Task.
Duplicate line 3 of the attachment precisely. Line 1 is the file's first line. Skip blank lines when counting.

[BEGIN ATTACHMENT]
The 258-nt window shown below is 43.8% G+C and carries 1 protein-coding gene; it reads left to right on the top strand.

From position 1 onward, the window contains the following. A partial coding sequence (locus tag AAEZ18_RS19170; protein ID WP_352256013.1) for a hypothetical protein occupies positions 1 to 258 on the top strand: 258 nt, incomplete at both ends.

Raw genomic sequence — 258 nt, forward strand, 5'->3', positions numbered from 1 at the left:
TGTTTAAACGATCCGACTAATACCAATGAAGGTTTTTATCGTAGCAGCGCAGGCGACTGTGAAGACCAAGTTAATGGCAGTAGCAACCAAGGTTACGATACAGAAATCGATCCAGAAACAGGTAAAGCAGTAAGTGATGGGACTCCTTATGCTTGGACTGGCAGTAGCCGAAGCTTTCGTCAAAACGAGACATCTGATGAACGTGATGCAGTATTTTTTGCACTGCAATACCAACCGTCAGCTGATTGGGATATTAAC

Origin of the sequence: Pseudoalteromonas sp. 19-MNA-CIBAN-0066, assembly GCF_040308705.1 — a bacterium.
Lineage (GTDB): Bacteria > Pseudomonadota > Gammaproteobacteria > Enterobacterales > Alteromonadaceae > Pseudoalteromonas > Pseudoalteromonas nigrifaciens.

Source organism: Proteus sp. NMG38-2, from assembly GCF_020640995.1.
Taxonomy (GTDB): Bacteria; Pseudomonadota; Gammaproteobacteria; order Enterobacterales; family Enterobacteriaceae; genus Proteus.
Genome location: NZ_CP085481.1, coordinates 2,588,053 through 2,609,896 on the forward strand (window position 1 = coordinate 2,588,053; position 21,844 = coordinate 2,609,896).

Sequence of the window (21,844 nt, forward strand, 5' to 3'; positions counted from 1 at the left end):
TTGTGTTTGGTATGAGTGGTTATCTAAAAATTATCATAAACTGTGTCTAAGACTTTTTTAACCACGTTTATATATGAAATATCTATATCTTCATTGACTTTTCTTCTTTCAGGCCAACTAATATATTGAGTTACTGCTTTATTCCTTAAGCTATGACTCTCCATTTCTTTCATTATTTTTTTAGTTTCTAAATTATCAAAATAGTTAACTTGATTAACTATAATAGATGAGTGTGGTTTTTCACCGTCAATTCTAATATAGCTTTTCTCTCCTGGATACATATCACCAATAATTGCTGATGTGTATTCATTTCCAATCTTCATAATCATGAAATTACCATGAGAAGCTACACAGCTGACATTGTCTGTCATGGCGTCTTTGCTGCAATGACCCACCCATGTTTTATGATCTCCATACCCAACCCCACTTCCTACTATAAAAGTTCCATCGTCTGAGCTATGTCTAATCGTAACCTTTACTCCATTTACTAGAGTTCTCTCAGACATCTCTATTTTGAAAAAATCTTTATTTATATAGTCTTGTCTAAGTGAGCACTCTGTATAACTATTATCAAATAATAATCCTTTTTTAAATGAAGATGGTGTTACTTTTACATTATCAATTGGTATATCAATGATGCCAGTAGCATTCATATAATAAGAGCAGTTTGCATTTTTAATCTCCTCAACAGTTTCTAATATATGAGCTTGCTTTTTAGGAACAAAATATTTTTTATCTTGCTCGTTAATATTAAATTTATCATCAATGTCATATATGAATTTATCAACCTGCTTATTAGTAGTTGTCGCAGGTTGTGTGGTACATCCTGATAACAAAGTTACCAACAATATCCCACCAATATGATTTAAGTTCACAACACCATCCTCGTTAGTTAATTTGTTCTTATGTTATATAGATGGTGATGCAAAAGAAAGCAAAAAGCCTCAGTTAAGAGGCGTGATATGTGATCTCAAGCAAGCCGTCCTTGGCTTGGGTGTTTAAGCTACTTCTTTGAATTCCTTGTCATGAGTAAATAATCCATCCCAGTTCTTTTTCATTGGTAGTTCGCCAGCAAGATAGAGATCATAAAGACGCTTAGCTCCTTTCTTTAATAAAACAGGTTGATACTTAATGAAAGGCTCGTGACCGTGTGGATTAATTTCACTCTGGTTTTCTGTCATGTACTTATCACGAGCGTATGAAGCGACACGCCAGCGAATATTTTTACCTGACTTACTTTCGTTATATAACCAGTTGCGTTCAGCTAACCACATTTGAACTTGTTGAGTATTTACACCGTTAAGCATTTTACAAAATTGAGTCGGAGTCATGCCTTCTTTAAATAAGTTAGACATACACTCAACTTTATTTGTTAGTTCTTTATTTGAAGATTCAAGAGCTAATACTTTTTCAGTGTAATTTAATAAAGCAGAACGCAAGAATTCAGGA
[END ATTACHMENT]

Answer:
Raw genomic sequence — 258 nt, forward strand, 5'->3', positions numbered from 1 at the left: